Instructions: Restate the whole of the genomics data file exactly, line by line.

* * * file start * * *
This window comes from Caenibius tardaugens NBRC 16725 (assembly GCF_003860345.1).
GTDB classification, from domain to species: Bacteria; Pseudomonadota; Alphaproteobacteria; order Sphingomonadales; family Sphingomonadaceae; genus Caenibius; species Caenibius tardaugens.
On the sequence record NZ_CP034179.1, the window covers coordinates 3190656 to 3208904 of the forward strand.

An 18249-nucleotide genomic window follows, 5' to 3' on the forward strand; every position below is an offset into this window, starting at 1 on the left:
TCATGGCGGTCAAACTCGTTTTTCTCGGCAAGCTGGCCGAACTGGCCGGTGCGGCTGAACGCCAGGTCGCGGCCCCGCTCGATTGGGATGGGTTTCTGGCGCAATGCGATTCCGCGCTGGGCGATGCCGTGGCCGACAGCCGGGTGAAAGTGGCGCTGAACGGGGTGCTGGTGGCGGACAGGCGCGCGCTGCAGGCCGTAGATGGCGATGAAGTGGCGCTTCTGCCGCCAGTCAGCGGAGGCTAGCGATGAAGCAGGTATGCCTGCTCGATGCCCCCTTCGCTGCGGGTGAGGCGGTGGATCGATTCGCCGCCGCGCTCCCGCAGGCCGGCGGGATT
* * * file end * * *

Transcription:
This window comes from Caenibius tardaugens NBRC 16725 (assembly GCF_003860345.1).
GTDB classification, from domain to species: Bacteria; Pseudomonadota; Alphaproteobacteria; order Sphingomonadales; family Sphingomonadaceae; genus Caenibius; species Caenibius tardaugens.
On the sequence record NZ_CP034179.1, the window covers coordinates 3190656 to 3208904 of the forward strand.

An 18249-nucleotide genomic window follows, 5' to 3' on the forward strand; every position below is an offset into this window, starting at 1 on the left:
TCATGGCGGTCAAACTCGTTTTTCTCGGCAAGCTGGCCGAACTGGCCGGTGCGGCTGAACGCCAGGTCGCGGCCCCGCTCGATTGGGATGGGTTTCTGGCGCAATGCGATTCCGCGCTGGGCGATGCCGTGGCCGACAGCCGGGTGAAAGTGGCGCTGAACGGGGTGCTGGTGGCGGACAGGCGCGCGCTGCAGGCCGTAGATGGCGATGAAGTGGCGCTTCTGCCGCCAGTCAGCGGAGGCTAGCGATGAAGCAGGTATGCCTGCTCGATGCCCCCTTCGCTGCGGGTGAGGCGGTGGATCGATTCGCCGCCGCGCTCCCGCAGGCCGGCGGGATT